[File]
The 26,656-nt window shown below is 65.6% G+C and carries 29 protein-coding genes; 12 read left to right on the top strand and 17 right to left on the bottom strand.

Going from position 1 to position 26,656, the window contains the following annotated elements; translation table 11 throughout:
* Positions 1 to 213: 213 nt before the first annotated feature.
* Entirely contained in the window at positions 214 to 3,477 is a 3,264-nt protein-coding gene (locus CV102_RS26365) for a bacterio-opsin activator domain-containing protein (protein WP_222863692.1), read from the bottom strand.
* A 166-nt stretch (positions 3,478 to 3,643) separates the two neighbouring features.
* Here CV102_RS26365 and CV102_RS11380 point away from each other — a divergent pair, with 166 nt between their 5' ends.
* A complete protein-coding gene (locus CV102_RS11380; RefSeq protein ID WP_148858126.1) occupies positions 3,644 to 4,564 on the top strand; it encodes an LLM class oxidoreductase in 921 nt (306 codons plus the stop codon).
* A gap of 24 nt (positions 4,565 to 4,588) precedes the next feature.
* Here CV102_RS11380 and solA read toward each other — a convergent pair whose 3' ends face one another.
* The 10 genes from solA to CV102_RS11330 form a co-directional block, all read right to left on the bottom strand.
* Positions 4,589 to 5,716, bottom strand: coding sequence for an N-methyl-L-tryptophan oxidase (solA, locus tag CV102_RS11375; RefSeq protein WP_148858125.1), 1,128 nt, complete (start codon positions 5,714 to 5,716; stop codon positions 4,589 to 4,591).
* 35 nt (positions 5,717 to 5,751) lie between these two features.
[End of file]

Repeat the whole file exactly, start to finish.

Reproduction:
The 26,656-nt window shown below is 65.6% G+C and carries 29 protein-coding genes; 12 read left to right on the top strand and 17 right to left on the bottom strand.

Going from position 1 to position 26,656, the window contains the following annotated elements; translation table 11 throughout:
* Positions 1 to 213: 213 nt before the first annotated feature.
* Entirely contained in the window at positions 214 to 3,477 is a 3,264-nt protein-coding gene (locus CV102_RS26365) for a bacterio-opsin activator domain-containing protein (protein WP_222863692.1), read from the bottom strand.
* A 166-nt stretch (positions 3,478 to 3,643) separates the two neighbouring features.
* Here CV102_RS26365 and CV102_RS11380 point away from each other — a divergent pair, with 166 nt between their 5' ends.
* A complete protein-coding gene (locus CV102_RS11380; RefSeq protein ID WP_148858126.1) occupies positions 3,644 to 4,564 on the top strand; it encodes an LLM class oxidoreductase in 921 nt (306 codons plus the stop codon).
* A gap of 24 nt (positions 4,565 to 4,588) precedes the next feature.
* Here CV102_RS11380 and solA read toward each other — a convergent pair whose 3' ends face one another.
* The 10 genes from solA to CV102_RS11330 form a co-directional block, all read right to left on the bottom strand.
* Positions 4,589 to 5,716, bottom strand: coding sequence for an N-methyl-L-tryptophan oxidase (solA, locus tag CV102_RS11375; RefSeq protein WP_148858125.1), 1,128 nt, complete (start codon positions 5,714 to 5,716; stop codon positions 4,589 to 4,591).
* 35 nt (positions 5,717 to 5,751) lie between these two features.